Five Major Uses of Argon

by Eric Bagai; Updated September 26, 2017

Argon is an inert (or “noble”) gas and is listed in the periodic table as "Ar." This noble gas was discovered in 1894 by Sir William Ramsay and Lord Rayleigh. Argon is manufactured by distilling the liquid air and is one of the most abundant gases (third most abundant) in the earth’s atmosphere. Argon is therefore inexpensive and environmentally friendly. It has multiple industrial and business uses.

Use in Manufacturing Industry

Pure argon as well as argon mixtures are used in “tungsten inert gas,” or TIG, welding and in casting. Argon is also is used in the making of specialty alloys and for manufacturing titanium. During manufacturing of steel in a converter, addition of argon reduces chromium losses and the desired carbon content can therefore be achieved at a lower temperature. Further, argon is also used as a blowing gas during the manufacturing process of higher quality steels so as to avoid the formation of nitrides. Argon is also used in the manufacturing of aluminum, for the purpose of hydrogen removal and degasification. It is also used as an inert gas in the titanium manufacturing process because titanium can react with nitrogen. Zirconium manufacturing also uses argon for providing an inert atmosphere.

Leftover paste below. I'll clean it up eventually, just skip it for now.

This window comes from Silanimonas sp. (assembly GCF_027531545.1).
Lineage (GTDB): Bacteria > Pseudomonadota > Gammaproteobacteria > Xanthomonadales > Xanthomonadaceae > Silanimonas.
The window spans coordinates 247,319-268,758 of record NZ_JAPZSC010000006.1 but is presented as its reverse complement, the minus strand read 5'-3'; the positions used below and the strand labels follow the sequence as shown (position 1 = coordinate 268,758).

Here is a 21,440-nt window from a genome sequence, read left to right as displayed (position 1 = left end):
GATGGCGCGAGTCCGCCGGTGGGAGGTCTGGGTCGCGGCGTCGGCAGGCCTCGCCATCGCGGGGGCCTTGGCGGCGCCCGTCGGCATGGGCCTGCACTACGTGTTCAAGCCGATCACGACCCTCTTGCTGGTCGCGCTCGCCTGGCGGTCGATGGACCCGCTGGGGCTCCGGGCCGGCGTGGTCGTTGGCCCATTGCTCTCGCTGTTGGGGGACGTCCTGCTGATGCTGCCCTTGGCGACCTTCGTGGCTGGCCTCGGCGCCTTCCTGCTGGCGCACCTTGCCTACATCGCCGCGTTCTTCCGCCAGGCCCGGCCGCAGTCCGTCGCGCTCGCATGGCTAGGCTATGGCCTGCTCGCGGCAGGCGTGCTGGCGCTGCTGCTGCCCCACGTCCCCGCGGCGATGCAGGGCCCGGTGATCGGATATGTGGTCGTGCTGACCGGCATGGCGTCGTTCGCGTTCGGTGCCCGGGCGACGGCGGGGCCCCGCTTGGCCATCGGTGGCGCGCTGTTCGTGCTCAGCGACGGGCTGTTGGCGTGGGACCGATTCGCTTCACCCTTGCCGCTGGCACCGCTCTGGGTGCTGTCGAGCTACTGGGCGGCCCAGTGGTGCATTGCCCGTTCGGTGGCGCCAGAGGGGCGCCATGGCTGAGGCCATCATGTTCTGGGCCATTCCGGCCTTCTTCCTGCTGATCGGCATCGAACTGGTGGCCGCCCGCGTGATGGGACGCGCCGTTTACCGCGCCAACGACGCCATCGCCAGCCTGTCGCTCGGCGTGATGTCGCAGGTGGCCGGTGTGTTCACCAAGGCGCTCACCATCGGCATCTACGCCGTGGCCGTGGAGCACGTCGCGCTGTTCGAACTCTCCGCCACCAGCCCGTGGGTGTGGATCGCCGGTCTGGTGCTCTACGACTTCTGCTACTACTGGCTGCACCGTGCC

Use in Healthcare Industry

Argon lasers find application in the treatment of retinal detachment as well as for retinal phototherapy for diabetics. Also, kidney tumors are treated using cryo-needles as part of a procedure in cooled argon cryosurgery, in which diseased or abnormal tissue (such as a tumor or wart) is destroyed or removed by freezing. Argon surgery is also used to treat heart arrhythmias (alterations in the rhythm of the heartbeat).

Uses in Food and Beverage Industry

Argon also finds uses in the food and beverage industry because of its inertness. It is added to wine barrels to displace air. It is denser than air and settles above the liquid, thereby protecting the wine from oxidation and souring. Similarly, it is also used to provide an inert atmosphere for open wine and liquor bottles in bars and restaurants.

Uses of Argon in Lighting

Argon is used in neon tubes. When electricity is passed through it, argon produces a purplish-blue glow. Since it gets charged and starts emitting light at a much lower voltage, it saves money and is therefore a preferred gas for this purpose. It has a similar application in fluorescent lighting as well. Argon is also used in incandescent light bulbs as it prevents quick oxidation of the filament and therefore prolongs the life of the bulb.

Use in Document Preservation

Given the inert nature of the gas, argon is also used to provide a protective atmosphere for old documents so as to prevent their degradation during display and storage.

About the Author

Eric Bagai is a senior writer in the high-technology field, to which he can offer more than seven years of experience as a copywriter. He has written several articles for eHow and holds a Master of Arts in creative writing from Oregon State University.